What they do

My choice of workshop specialization was dictated by the goals of the Tom Sawyer Fest. As we and our volunteers work with wooden architecture, I decided to enroll in “charpenterie”, or carpentry. The workshops are organized so as to provide every participant with an understanding of the entire technological process. Our particular workshop began with turning oak logs into beams using medieval tools and technologies. Later, we built framing for the roof of the chateau chapel. Work on the framing began a few years ago, and by the end of our shift the process was almost completed. After we were done, the roof was finally ready to be covered with tiles crafted by those who attended the ceramics workshop.

Although restorers prefer traditional technologies, sometimes electric tools help speed things up / Photo by Andrey Kochetkov

Francois Baud, our workshop tutor from Bretagne, studied Russian in school and visited Russia twice. His best friend’s wife is a Chelyabinsk native, and Francois spent his last winter holidays there. The tutor’s links to Chelyabinsk spawned a number of jokes between him and the Russian volunteers during our week at the chateau. The workshop leaders are not only accomplished experts in their craft, but also charismatic leaders who managed to create a unique atmosphere where serious restoration effort finds its place next to a spirit of sheer entertainment. In order to keep both these aspects team-based, everyone has to speak the same language. Although nine out of ten workshop participants spoke decent French (I was the outlier), most of the time we communicated in English.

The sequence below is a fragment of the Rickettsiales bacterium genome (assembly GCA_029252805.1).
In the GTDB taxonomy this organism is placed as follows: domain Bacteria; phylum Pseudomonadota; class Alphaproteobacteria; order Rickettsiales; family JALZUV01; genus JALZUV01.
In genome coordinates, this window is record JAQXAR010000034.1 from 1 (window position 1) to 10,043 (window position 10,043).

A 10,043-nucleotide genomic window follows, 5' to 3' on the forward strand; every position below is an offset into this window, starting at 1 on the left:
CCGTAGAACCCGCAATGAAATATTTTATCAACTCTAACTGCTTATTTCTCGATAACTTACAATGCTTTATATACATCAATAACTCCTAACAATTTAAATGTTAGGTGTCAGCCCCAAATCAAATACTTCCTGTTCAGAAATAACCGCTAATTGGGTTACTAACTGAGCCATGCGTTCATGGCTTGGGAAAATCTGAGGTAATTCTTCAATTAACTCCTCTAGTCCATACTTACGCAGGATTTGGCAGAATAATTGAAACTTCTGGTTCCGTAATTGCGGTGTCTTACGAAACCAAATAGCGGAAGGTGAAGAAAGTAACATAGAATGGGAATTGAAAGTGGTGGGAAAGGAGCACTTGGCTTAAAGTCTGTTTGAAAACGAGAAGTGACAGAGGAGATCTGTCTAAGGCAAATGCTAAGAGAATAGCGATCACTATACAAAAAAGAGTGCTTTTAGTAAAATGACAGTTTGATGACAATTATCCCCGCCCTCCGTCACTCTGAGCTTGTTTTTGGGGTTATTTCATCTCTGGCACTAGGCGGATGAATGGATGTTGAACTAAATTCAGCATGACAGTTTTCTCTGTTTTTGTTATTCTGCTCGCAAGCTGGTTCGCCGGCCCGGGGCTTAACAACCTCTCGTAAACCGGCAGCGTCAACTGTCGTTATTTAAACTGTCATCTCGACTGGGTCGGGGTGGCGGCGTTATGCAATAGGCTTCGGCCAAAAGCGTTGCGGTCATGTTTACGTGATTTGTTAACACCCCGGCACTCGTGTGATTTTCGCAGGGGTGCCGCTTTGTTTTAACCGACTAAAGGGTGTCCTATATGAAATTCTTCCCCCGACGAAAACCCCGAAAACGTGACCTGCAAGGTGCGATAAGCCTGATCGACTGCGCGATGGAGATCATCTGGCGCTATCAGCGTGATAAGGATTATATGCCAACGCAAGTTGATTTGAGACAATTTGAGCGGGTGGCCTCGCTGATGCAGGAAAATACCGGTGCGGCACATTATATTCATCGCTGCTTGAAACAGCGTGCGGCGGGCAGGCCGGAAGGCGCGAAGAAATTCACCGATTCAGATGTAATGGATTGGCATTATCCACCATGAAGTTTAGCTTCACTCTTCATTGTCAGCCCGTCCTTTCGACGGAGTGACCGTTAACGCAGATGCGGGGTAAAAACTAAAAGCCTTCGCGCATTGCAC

Work at Berzy started at 9 am and ended at 6 pm, with breaks for lunch and coffee. At 7 pm, workshop participants gathered in the inner yard to chat about the day’s experiences and progress over a glass of soda or beer. After that, we shared a dinner, and then it was time for entertainment: a performance by a Breton fishermen choir, for instance. Work at each site usually takes place for several months of each year with small breaks in between.

Cooking at Berzy was usually done in shifts. Considering that feeding 30-40 hungry people after a hard day of outdoor work is no easy task, professional cooks joined in to help the volunteers. The Russian team impressed the volunteers with potato stew and carrot-and-garlic salad. And the Israeli participants surprised everyone with a variety of dishes from different parts of the world, from humus to baked chicken.

Stonemasonry basics can be learned within a week / Photo by Andrey Kochetkov

The French experience shows that attracting volunteers to monument restoration is a sound solution, and that it is about time professional restorers started working hand in hand with volunteers in Russia. And if for no other reason, than for the sheer fact that thousands of deteriorating and abandoned heritage objects may never find state or sponsor funding. The skill of Russian restoration schools (their work in Kizhi Pogost, for instance) is recognised even in France.

The week spent at Berzy-le-Sec showed that the volunteer community is capable of producing a new generation of restoration experts and adopting a new level of public responsibility for the future of cultural heritage. Putting your own work and emotions into restoration forever changes your attitude towards cultural sites.

Author: Andrey Kochetkov
Translation: Philipp Kachalin